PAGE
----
Do you desire satisfied clients?
You do, of course. No company wants dissatisfied consumers. But how can you tell if they’re content? Customers as hostages (when customers don’t want to buy from you but feel like they don’t have a choice) prove that repeat business isn’t always a sign of contentment.
Is it feasible to quantify happiness at all?
Measure customer experience
Can you construct a marketing counterpart of the World Happiness Report to determine how satisfied our customers are with our services?
Put an end to measuring the wrong things.
This would be different than, and hopefully more useful than, standard success markers. Metrics like the number of visitors to your site, conversion rate, and basket size are useful, but they’re missing something.
They have no way of knowing how the customer is feeling. Because it’s all about you and your company, not the customer.
Rather, we should consider engagement and satisfaction. Both are hotly debated and sought after, but they are rarely measured or even comprehended properly. Marketers can miss the point even when a brand has an active social media presence, making it easy to determine how engaged your audience is.
There’s more to engagement than just numbers.
While it’s not inaccurate that having a large number of followers immediately suggests you’re doing something correctly, it doesn’t mean you’re engaging people. Or that they’re content.
Even if you have 500,000 followers, if the majority of them aren’t liking, sharing, or commenting, you’re not engaging them. If, on the other hand, you have 50,000 followers and half of them are active, you’re worth more. If they’re involved, there’s a good probability they’re interested in what you do, which is half the battle won.
There’s also the issue of evaluating the motivations for engagement. People are more inclined to convey a negative attitude than a good one, hence negativity tends to be over-represented when determining whether or not they are pleased.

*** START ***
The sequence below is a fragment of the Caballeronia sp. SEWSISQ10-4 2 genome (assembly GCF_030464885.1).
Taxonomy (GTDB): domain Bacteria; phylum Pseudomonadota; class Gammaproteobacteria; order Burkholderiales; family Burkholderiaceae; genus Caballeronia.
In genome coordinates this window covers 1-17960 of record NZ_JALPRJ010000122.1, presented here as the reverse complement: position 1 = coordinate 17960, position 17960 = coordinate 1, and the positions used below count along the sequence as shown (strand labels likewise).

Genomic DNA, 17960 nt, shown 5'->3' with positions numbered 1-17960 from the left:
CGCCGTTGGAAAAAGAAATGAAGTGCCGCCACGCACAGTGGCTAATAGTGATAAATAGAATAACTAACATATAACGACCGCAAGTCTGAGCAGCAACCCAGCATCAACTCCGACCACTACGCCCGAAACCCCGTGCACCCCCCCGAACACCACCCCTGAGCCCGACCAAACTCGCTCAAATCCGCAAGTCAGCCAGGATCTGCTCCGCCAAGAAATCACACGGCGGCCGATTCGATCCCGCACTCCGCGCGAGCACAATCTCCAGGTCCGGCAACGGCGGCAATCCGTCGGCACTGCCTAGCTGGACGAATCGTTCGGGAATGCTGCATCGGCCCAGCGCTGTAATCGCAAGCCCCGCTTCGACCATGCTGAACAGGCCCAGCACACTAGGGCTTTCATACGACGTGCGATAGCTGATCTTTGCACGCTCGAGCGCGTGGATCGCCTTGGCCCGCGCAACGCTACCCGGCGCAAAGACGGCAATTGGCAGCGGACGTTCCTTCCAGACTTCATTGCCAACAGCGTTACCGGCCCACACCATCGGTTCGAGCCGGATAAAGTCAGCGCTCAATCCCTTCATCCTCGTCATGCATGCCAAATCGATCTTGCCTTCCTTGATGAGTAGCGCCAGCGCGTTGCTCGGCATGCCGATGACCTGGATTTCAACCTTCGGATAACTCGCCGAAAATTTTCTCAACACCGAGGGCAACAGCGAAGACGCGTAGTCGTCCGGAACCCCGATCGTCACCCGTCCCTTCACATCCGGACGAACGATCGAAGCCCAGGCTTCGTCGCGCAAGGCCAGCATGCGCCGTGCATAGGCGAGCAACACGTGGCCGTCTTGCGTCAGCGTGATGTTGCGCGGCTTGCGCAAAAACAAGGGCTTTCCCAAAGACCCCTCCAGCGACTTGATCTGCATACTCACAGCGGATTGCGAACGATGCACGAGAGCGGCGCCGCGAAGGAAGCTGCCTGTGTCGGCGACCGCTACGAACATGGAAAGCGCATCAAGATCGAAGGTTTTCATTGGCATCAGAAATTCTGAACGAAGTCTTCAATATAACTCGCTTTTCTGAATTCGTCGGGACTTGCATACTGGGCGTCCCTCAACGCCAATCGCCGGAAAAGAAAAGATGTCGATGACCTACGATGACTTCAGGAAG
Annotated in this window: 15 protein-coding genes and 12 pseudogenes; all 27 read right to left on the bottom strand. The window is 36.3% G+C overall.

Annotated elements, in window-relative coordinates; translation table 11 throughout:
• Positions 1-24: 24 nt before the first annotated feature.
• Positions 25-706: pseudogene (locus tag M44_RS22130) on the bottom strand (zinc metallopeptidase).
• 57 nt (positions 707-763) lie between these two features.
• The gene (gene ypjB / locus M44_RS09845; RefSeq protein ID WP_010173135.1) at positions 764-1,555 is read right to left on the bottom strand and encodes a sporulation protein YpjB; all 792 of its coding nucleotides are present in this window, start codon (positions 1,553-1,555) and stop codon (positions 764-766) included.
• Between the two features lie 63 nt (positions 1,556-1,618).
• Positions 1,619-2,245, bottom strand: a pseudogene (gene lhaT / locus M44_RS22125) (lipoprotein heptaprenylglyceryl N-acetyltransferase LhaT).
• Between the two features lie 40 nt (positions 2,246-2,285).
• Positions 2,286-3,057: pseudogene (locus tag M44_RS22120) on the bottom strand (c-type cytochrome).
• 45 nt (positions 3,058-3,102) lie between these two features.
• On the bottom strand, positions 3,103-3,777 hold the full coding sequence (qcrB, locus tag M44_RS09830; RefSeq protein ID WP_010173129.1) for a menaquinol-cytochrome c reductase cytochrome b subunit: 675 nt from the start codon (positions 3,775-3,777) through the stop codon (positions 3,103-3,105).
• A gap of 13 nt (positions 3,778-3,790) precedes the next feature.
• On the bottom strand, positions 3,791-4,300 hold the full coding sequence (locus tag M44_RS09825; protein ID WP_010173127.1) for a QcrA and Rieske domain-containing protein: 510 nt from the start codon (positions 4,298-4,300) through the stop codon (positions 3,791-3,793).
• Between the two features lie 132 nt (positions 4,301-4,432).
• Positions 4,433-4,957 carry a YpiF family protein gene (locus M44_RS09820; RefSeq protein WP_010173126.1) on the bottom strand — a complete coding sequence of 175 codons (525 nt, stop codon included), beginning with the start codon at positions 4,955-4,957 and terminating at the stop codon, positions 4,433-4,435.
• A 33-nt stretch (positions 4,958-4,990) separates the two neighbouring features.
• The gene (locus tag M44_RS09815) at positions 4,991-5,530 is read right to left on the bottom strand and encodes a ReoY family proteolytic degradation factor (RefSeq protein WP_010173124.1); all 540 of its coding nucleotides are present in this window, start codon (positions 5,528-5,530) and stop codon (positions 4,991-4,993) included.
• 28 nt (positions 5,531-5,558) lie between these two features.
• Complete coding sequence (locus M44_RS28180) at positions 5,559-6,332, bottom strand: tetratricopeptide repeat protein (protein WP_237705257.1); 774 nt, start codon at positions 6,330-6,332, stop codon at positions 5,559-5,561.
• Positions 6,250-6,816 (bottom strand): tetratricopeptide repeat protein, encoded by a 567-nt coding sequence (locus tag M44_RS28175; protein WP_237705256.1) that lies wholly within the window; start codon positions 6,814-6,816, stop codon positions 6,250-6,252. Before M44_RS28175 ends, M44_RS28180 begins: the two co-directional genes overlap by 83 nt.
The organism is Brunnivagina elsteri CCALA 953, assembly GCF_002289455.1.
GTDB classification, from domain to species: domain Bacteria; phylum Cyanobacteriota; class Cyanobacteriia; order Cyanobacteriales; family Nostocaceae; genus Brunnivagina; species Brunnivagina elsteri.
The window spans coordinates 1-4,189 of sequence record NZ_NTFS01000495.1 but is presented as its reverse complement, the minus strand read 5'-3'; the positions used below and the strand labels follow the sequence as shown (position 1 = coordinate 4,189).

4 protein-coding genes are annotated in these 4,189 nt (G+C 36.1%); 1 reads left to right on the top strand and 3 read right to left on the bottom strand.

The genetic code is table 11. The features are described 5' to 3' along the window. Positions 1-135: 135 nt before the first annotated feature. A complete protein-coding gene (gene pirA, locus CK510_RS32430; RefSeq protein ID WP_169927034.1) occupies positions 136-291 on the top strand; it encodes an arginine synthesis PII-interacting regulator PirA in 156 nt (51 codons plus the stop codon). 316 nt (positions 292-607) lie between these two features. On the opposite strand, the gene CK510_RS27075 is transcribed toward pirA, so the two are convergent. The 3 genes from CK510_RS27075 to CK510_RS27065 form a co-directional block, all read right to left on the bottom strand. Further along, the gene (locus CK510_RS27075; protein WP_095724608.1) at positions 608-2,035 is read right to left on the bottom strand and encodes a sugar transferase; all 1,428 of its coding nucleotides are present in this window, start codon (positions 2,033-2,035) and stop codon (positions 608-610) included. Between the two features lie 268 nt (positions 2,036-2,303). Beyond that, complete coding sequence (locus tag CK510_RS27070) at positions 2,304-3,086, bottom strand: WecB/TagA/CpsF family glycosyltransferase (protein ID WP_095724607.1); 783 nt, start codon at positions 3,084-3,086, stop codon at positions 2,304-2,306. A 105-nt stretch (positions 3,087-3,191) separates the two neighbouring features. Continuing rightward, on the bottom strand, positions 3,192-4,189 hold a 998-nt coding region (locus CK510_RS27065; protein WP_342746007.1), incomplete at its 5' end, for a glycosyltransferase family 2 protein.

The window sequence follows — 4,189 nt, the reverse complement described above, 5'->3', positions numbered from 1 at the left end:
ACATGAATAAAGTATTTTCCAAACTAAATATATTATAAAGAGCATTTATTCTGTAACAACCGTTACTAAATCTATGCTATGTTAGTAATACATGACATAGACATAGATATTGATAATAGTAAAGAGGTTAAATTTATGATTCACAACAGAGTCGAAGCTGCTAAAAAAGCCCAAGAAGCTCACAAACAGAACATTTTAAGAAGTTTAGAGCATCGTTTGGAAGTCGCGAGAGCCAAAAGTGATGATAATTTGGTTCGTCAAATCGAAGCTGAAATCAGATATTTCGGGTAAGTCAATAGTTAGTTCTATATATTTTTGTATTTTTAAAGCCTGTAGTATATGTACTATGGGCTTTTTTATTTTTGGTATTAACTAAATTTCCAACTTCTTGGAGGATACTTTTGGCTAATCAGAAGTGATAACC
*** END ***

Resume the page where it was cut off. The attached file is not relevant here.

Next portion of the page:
It appears that complaining about a negative experience is easier than complimenting a good one. Complaining is a form of retaliation as well as a show of frustration. But what about being nice? For the customer, there isn’t much to gain.
Simply inquire as to their thoughts.
Asking for positive feedback – or rather, asking for feedback – is the greatest way to encourage it. People need to be reminded to participate, but it doesn’t have to be difficult — extensive surveys are tedious and dull for customers – so keep it short, like a post-purchase SMS.
While the Net Promoter Score (NPS) is widely utilised, its days may be numbered in an era where how people engage with and endorse brands has evolved dramatically since its creation in 2013. It’s preferable to utilise questions that are relevant to your company and customers and are less subject to interpretation than the NPS scale of 1-10.
It’s usual to use a Customer Satisfaction Score (CSAT), but it’s not only about finding out what a customer thinks. It’s all about taking action when things aren’t going as planned.
When something goes wrong, fix it.
If anything isn’t right, look into it. Messages like “How did we do today?” are common, but they’re useless if the responses aren’t followed up on. It’s just as vital to know what a brand is doing poorly as it is to know what it’s doing properly.
What makes someone joyful is sometimes seen as subjective, making it difficult to quantify. When it comes to consumer satisfaction, however, it’s not difficult to figure out what makes people pleased.
Good service, complaint resolution, and issue solving are all far easier to measure than societal corruption and anti-depressant use. If you can figure out which country is the happiest on the planet, you can figure out if your clients are content.